Where Do most of the Russians Get Their News From in 21st Century?
And why Russians don’t read printed press?
Are there independent news agencies in Russia?
The recent polls say that 88% of Russians get their news from television. In the country of 140 million people, the state and its allies hold monopoly over the entire country’s media. The most watched channels, particularly, are owned either by the government enterprises or by allied government oligarchs. And as you can guess, the coverage of world news of these channels serves the interests not of ordinary citizens, but those who own them.
In Britain or United States, you can see people reading daily newspapers or weekly magazine in public transport or cafes — it’s a part of a culture, but in Russia it’s not like that. What surprised people from Britain or U.S., who lived in Russia is that Russians don’t read newspapers or magazines. Neither in printed nor digital form.
I, personally, every working day buy the latest magazines and newspapers on the way to work. I read columns written by experts on the situation in Syria or Eastern Europe. Their opinions vary from publication to publication. I buy them because they help me understand who are the bad guys in Syrian conflict and who are the good guys in Syrian conflict. They help me understand which government policy is right and which is wrong.
In Russia, however, you know exactly who is the bad guy. Knowing who’s the good guy is easier — Russia is always a good guy.
It hasn’t always been like that. There was a brief moment in the recent Russian history, when people were buying newspapers. It was in 1990’s, when Soviet Union’s collapse led to expansion of different types of information sources in Russia. Including — printed press.
Why is printed press important?
“To read news on Internet, there should be journalists who would get those news to the internet” said a prominent Russian investigative journalist, Andrei Soldatov, in one of his talks with journalists.
“People rely on internet a lot today. They forget that internet itself doesn’t produce news. You can discuss or spread news on the internet but you should get the information from somewhere.”
The question where the information appears on internet is crucial. If you surf Russian web, you notice that the information people discuss is solely based on information given to them by the government.
Russian internet, rarely gets information from investigative independent reporters. The reason is that there is a catastrophic lack of investigative journalists. They just disappeared.
It didn’t happen overnight. The printing press that appeared in 1990’s sparked a true discussion among Russian public. People were getting information from different news agencies, comparing them and finding the truth somewhere between the lines of what they have read . The journalists employed by the newspapers knew that they should do a good investigation to get published and earn respect. Briefly, newspapers were working as vehicles of information production.
The reason why people stopped buying newspapers was simple. While some journalists were focusing on finding the truth and earn respect, others focused on making money from businessmen who were paying journalists, to discredit their business opponents.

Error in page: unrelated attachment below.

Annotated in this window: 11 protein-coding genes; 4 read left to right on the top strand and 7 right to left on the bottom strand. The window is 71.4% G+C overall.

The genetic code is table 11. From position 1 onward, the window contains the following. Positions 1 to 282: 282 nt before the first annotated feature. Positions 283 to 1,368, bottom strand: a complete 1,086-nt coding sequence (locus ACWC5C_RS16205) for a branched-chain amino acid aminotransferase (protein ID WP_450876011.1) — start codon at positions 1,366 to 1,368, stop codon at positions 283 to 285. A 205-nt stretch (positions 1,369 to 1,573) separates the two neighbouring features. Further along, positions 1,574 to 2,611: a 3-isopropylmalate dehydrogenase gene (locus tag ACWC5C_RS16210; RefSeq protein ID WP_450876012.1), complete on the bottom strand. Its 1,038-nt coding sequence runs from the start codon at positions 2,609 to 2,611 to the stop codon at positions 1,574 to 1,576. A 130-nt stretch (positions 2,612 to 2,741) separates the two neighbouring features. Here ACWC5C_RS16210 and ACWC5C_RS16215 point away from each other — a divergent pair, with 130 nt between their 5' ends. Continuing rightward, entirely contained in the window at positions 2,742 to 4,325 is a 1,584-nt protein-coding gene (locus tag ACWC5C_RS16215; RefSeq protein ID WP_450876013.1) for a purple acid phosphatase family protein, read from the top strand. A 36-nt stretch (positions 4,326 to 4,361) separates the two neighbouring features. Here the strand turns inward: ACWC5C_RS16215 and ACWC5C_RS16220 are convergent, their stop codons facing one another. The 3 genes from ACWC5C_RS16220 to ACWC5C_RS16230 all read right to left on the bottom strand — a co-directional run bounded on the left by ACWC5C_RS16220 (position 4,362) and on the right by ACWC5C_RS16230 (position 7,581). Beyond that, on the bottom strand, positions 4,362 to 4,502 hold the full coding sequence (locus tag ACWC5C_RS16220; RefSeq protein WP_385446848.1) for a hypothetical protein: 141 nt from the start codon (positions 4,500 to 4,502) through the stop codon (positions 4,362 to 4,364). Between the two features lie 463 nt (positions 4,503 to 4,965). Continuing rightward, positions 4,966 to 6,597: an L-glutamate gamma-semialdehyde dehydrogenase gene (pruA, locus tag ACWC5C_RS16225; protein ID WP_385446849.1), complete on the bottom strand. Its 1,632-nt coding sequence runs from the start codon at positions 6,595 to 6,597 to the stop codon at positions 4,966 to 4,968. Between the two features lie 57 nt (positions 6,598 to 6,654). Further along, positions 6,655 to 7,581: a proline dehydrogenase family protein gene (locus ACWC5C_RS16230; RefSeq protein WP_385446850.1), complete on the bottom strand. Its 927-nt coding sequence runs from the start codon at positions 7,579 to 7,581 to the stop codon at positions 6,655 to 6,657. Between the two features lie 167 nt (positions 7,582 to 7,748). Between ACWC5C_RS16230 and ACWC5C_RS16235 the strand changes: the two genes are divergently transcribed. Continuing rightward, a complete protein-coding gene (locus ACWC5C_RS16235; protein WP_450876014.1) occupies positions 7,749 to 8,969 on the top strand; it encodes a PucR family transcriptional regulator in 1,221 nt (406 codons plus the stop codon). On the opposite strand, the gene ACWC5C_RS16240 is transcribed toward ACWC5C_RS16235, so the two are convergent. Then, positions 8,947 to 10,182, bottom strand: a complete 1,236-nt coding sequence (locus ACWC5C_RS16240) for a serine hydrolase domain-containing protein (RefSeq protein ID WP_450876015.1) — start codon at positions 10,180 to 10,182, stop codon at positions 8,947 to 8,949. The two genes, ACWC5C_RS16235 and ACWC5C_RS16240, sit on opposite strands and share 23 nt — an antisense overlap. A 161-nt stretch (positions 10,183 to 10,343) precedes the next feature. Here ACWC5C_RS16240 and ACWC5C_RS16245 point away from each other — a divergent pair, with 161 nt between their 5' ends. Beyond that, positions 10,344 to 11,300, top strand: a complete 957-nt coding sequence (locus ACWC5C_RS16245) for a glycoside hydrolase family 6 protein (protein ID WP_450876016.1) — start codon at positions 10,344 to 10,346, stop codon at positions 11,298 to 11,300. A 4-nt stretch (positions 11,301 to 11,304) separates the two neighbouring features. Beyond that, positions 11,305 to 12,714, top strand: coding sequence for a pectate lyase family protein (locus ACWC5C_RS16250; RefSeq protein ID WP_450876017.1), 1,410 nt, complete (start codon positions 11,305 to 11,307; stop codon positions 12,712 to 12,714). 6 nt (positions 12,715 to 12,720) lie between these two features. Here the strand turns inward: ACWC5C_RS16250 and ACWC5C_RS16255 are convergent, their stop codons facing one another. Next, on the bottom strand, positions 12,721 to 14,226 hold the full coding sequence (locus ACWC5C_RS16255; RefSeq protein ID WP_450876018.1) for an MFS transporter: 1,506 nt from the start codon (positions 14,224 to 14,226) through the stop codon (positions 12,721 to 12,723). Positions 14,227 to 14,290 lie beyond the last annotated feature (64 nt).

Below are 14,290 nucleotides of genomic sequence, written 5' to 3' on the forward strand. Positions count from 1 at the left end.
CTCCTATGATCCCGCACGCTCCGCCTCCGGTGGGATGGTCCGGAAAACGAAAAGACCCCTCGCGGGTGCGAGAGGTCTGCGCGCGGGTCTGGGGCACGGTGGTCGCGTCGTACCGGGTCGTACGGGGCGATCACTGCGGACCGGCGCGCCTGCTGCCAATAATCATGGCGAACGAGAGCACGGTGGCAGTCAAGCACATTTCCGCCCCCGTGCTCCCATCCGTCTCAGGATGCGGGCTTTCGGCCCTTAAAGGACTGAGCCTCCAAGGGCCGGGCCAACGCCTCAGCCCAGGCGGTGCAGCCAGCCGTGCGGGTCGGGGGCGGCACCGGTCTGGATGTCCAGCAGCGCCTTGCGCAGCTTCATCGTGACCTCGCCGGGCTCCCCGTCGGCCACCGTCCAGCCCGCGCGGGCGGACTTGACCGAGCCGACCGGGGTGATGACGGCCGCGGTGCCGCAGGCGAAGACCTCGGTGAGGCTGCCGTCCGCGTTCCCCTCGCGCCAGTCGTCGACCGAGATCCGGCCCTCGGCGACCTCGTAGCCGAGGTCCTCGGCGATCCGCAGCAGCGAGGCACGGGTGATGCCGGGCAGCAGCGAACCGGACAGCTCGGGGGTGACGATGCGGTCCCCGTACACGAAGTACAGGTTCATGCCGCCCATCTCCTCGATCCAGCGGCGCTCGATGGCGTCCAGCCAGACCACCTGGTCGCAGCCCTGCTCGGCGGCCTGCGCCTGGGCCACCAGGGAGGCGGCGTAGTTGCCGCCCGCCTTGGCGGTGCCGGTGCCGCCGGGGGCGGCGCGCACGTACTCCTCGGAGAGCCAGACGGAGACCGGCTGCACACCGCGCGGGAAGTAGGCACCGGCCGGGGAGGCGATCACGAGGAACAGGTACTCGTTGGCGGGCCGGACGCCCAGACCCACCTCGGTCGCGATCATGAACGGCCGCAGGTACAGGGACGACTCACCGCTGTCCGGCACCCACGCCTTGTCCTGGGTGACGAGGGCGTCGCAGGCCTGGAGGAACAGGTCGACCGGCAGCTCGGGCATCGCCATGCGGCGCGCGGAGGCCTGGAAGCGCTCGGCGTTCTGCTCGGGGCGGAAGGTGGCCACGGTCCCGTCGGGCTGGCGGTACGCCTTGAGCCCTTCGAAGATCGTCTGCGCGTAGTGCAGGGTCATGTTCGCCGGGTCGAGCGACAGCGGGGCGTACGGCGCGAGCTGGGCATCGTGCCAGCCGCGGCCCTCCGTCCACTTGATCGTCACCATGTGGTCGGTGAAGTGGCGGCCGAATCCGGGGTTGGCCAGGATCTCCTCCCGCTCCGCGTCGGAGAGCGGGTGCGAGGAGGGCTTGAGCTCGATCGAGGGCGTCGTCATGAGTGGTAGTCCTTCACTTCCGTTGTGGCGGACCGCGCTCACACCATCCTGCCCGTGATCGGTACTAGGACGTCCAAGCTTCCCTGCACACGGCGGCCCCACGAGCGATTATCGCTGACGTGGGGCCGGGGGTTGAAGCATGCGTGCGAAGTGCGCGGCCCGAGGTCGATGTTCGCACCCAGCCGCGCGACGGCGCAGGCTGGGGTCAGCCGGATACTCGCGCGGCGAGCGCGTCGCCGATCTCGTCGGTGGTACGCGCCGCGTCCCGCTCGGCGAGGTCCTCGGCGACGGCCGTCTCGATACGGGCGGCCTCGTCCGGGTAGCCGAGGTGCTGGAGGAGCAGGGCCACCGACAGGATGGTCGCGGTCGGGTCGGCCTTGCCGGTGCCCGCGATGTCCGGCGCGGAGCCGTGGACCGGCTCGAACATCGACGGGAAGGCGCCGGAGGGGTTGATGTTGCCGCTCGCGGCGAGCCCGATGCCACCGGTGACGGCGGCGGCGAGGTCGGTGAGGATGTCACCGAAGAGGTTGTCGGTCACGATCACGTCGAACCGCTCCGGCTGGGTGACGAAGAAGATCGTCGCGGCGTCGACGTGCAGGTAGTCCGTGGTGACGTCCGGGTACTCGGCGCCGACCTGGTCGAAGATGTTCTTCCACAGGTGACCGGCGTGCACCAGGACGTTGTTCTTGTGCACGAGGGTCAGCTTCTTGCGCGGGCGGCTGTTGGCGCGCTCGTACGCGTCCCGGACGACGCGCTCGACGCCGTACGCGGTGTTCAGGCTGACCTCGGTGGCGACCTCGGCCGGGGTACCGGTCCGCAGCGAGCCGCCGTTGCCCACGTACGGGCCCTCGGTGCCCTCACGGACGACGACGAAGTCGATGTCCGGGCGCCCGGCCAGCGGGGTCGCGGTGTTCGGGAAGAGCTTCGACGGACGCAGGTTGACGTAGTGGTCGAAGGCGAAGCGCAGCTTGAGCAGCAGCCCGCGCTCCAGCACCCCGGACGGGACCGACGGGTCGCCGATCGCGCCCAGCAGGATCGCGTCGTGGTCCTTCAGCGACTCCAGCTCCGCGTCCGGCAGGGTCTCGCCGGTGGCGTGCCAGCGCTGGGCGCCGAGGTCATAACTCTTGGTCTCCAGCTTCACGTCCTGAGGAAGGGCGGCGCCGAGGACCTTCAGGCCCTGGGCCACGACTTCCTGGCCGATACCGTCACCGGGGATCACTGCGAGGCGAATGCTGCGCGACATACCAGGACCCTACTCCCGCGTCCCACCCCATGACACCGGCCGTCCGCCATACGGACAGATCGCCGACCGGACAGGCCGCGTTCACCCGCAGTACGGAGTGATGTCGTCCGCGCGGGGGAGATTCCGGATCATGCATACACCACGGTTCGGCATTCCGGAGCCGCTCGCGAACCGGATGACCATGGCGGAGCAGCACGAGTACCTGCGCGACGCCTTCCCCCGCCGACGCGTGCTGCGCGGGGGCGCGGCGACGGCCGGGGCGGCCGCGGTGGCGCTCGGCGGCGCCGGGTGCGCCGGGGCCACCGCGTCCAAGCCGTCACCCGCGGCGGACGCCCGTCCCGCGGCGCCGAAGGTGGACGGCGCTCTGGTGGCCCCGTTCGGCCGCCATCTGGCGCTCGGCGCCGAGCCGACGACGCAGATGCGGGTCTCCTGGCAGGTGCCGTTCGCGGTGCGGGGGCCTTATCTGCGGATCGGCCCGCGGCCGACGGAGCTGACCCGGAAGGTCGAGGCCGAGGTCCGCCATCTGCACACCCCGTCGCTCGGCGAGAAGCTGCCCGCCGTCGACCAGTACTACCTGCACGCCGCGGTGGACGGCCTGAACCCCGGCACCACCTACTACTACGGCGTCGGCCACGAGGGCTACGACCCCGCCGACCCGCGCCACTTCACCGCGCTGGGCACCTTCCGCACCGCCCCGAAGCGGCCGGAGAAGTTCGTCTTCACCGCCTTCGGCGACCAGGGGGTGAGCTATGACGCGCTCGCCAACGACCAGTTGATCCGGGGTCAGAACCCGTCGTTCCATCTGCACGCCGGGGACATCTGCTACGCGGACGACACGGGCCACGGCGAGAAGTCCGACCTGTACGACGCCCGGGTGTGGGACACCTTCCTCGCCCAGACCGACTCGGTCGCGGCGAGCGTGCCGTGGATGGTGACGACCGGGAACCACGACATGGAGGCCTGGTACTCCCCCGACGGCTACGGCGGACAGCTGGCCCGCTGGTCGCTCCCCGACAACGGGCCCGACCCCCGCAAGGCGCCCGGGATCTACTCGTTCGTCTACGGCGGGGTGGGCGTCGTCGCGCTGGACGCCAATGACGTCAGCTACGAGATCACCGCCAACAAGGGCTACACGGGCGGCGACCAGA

Russian newspapers were discredited by journalists paid by oligarchs.
This escalated into a battle of blackmailing and lies, which people began to feel, when they were reading fresh morning newspapers.
Newspapers such as Moskovskie Novosti or Segodnia had no relation to these blackmailing games. Instead they were publishing critical articles condemning government’s inefficient policies and exposing corruption among the officials. However, the overall decline of interest in printing press among citizens, combined with the desire of powerful groups to shut down the voices of independent journalists forced the publications to close down.
Moskovskie Novosti and Segodnia along with the several other newspapers were the vehicles of information production. Their closure meant that Russian citizens will get less investigations on what their government really does, less revelations on how much their corrupt officials really spend , and therefore less transparency overall.
By eliminating the news agencies that produced information or what I called ‘vehicles of information production’ , the government has earned a monopoly on what information citizens are possessing. Authorities now can regulate what piece of information evening news can broadcast and what they cannot. They can show the side of the story that will serve their interests.
In order to stop inhaling the information that is given to Russian people by their government, public should start willing to pay for what they inhale. They should be ready to pay a journalist so he or she would do his job, which is to investigate and deliver to public.
In this case journalist will know that if he or she will lose the trust of the reader, his or her reader is going to lose the trust and stop buying the newspapers that he or her was published in.
‘Books and Cigarettes’, a short essay by George Orwell, tells about the price of pleasures people can get for their money. Orwell shows that books as a pleasure are cheaper in comparison to pleasures such as cigarettes or alcohol. The same way are the newspapers. Russian people should understand that by willing to pay only two dollars for newspapers, they will grant themselves freedom that they need so much.
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